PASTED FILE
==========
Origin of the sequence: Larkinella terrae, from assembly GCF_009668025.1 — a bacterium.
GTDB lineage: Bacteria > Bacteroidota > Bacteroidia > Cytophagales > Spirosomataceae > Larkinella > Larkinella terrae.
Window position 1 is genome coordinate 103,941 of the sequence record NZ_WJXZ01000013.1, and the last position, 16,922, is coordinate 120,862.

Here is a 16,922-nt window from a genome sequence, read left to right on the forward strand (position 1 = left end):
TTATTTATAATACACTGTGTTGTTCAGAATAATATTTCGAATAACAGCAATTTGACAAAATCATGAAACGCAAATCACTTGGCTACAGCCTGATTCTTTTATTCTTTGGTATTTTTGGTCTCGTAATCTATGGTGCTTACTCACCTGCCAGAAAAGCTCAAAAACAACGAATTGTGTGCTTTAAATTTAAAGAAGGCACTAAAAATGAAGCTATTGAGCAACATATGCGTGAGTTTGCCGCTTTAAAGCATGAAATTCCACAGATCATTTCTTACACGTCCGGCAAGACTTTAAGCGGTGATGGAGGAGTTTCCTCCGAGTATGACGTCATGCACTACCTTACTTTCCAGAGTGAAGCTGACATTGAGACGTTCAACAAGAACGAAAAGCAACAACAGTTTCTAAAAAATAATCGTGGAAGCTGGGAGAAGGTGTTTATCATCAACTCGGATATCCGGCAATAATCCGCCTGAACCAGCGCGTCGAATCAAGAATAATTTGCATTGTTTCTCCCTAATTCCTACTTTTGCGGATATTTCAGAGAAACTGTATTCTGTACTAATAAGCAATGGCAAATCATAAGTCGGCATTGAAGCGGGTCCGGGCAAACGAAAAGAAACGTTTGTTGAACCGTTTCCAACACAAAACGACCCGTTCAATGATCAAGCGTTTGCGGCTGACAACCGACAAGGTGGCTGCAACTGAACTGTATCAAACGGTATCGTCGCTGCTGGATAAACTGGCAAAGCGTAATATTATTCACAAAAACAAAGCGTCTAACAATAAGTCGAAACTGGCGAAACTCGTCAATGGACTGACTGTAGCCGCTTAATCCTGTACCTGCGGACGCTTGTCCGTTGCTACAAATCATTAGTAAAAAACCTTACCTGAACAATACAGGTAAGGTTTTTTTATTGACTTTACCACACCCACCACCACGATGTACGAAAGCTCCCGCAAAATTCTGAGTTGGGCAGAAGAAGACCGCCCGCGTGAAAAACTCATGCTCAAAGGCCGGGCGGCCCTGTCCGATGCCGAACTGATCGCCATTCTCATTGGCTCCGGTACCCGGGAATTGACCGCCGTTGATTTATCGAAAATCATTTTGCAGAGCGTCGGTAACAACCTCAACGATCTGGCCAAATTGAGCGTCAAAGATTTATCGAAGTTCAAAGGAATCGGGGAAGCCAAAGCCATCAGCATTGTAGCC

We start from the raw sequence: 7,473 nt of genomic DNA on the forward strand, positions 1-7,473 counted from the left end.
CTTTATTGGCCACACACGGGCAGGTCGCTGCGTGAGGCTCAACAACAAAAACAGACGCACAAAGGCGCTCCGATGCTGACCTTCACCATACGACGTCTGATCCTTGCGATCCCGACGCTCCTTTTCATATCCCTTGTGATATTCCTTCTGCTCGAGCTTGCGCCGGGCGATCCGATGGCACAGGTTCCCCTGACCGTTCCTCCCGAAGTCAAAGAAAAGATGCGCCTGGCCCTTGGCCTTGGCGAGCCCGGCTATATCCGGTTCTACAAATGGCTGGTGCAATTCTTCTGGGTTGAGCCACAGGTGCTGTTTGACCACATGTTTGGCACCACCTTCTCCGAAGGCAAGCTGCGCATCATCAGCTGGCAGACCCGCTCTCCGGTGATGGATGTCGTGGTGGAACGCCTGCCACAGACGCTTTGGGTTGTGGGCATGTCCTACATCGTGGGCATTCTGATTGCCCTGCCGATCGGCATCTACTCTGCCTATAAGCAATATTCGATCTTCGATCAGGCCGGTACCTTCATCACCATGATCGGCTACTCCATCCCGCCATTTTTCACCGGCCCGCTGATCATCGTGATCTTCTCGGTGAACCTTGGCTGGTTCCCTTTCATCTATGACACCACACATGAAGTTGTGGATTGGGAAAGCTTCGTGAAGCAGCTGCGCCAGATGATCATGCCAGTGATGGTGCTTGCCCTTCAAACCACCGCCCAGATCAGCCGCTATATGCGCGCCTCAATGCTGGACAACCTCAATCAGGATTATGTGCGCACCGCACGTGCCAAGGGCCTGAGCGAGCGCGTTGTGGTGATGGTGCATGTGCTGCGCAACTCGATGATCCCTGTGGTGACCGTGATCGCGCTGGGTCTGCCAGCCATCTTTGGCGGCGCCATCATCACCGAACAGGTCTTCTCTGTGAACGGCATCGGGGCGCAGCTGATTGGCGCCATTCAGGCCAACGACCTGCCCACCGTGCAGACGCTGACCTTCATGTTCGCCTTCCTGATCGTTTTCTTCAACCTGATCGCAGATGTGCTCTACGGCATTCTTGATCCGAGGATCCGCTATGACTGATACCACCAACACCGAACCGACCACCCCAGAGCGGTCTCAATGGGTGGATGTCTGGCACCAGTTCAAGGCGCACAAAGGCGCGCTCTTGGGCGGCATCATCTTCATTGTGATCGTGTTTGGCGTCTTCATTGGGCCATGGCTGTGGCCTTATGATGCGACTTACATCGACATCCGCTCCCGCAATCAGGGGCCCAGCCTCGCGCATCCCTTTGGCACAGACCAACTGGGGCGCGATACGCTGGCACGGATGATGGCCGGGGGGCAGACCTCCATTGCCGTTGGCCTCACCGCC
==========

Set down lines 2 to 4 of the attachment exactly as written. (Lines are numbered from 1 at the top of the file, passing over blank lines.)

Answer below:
GTDB lineage: Bacteria > Bacteroidota > Bacteroidia > Cytophagales > Spirosomataceae > Larkinella > Larkinella terrae.
Window position 1 is genome coordinate 103,941 of the sequence record NZ_WJXZ01000013.1, and the last position, 16,922, is coordinate 120,862.

Here is a 16,922-nt window from a genome sequence, read left to right on the forward strand (position 1 = left end):